Letter to his father, 11 October 1916


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Letter from Sherriff to his father, 11 Oct 1916 to his father (4 pages)

Address: ”C” Company, 9th East Surrey Reg[imen]t, 24th Division, B[ritish] E[xpeditionary] F[orce], [France]. Sherriff arrived at the front line yesterday [10 Oct], and has completed one day of a tour of duty which will last for eight days. He has a ”…rotten piece of line to look after” which is being heavily bombarded by the Germans, and he feels ”…utterly fed up…already”. He is on tour of duty twice during every 24 hour period.

(SHC ref 2332/1/1/3/90)


11-Oct-16 part 1 Letter from Sherriff to his father SHC ref 2332 1 1 3 90

11-Oct-16 part 1 Letter from Sherriff to his father SHC ref 2332 1 1 3 90

11-Oct-16 part 2 Letter from Sherriff to his father SHC ref 2332 1 1 3 90

11-Oct-16 part 2 Letter from Sherriff to his father SHC ref 2332 1 1 3 90


11-Oct-16 part 3 Letter from Sherriff to his father SHC ref 2332 1 1 3 90

11-Oct-16 part 3 Letter from Sherriff to his father SHC ref 2332 1 1 3 90

11-Oct-16 part 4 Letter from Sherriff to his father SHC ref 2332 1 1 3 90

11-Oct-16 part 4 Letter from Sherriff to his father SHC ref 2332 1 1 3 90


Transcript

C Company

9th East Surrey Regt

24th Division

B.E.F

11.10.16

Dear Pips,

I received your letter dated the 4th just before we left the reserve line and I was very pleased indeed to get it as I thought the letters must have been going astray – and I received a letter from Mother dated the 7th last night – in which she says that it is the fourth letter she has written evidently the others which she addressed to the 9th KRR have gone astray – it is a pity that I told you to address them to KRR as I found out at the base that I was not attached to them – but with the East Surrey.

I am hoping I may get Mothers other letters but am afraid that I will not now – all the same I hope to get all those you write now.

I came into the front line yesterday morning and have now just done 1 day out of 8 and am of course utterly fed up with it already.   We have got a good deep dugout for sleeping in and for generally living in but we have a rotten piece of line to look after which the enemy

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keep pretty hot with “Minenwerfer” sort of trench monsters which send big things over which do a lot of damage to our trenches which means constant working parties busy all day.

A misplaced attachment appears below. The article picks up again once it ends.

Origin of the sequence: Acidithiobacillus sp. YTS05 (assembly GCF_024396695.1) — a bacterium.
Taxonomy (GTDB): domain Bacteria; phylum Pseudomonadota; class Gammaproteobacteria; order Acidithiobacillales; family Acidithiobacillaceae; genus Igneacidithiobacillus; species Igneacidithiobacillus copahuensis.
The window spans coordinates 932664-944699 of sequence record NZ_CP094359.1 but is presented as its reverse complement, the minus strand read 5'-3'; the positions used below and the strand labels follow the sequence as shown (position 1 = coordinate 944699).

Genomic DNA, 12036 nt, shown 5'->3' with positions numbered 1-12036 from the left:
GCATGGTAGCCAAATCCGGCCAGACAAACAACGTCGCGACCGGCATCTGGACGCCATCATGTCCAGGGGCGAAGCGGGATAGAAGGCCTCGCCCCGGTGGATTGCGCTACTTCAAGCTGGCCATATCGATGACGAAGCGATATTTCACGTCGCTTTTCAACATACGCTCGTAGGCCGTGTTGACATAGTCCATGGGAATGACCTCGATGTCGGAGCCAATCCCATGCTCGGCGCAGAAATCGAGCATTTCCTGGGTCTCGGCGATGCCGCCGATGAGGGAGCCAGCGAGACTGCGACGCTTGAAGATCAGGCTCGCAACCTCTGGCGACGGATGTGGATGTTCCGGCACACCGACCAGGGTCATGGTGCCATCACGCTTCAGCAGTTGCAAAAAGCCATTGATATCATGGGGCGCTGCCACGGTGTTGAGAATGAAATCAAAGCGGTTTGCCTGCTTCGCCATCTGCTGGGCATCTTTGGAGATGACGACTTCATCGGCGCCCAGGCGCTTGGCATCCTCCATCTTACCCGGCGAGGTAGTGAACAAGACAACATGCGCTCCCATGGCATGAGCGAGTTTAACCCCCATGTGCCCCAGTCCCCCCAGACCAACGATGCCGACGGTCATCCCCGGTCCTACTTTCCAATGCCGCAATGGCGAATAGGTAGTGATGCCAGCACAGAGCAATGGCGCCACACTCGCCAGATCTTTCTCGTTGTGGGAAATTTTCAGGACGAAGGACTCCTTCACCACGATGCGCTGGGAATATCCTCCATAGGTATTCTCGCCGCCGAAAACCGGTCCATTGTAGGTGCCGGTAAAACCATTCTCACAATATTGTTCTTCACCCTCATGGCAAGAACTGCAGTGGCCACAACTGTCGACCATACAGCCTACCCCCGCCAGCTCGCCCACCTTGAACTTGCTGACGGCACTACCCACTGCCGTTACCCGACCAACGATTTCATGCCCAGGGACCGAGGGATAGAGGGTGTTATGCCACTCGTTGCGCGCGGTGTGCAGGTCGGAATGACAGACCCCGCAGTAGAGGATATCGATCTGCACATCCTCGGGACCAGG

We do two spells of duty very 24 hours – 2 hours by night and 2¾ hours by day and then 1 hour in the evening and one in the early morning when the men “stand to” for an hour – this makes 6¾ hours duty per day – it does sound a great deal but I tell you when you are up in charge of your piece of the line the time goes as slowly as I have never known it to before – you have to occasionally patrol your area and see that all is well and all the time keeping an eye craned on the sky for shells – it is very nerve straining indeed and especially so as I am near to it – but I hope for the best and try and look forward to the time when all the beastly affair will be over – after 8 days (which I expect will seem months) we will go 8 days out and then 8 days reserve again – I hope in a better part of the line than we have here.

Of course I cannot give you a hint as to where I am – it is a serious crime and you must not mind me not dropping you any hint.

Please try not to worry

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about me Pips, it won’t go any good, I am afraid, but we must all try and keep our spirits up as much as possible and always hope for the best – even here, where one cannot see a spark of humour, you have a certain amount of pleasure when you return to your dugout after the tour of duty and have a quiet sleep or read.

I hope all is going well with you at home and I am so glad to have heard from you – it cheered me up a great deal.

Well, one can’t expect to be cheerful under the circumstances over here, but will forward to the time when the affair is all over and normal affairs recommence.

I am on duty from 12 till 2.45 so must begin to get ready now.

I have got my Marcus Aurelius and old Mortality to cheer me up as well as the thought of home so I am not hopelessly fed up – I would don’t think I would ever reach that stage anywhere, though, as I passed a certain amount of Philosophy which I can always apply when necessary.

I hope the time will pass fairly quickly till the time comes for us to be relieved – and then what a relief to get some release behind the line where you can wack along an open road and across open fields again.

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I expect you are still getting your walks in the Park, yes I look up at the same old moon and Plough as you do – its strange isn’t it – but there is something friendly even about that thought.

Well goodbye for the present, I will endeavour to write you a letter every day while I am up here as well as one to Mother.

Hoping you are well and are able to get home fairly early from the office.

From your loving Son,

Bob

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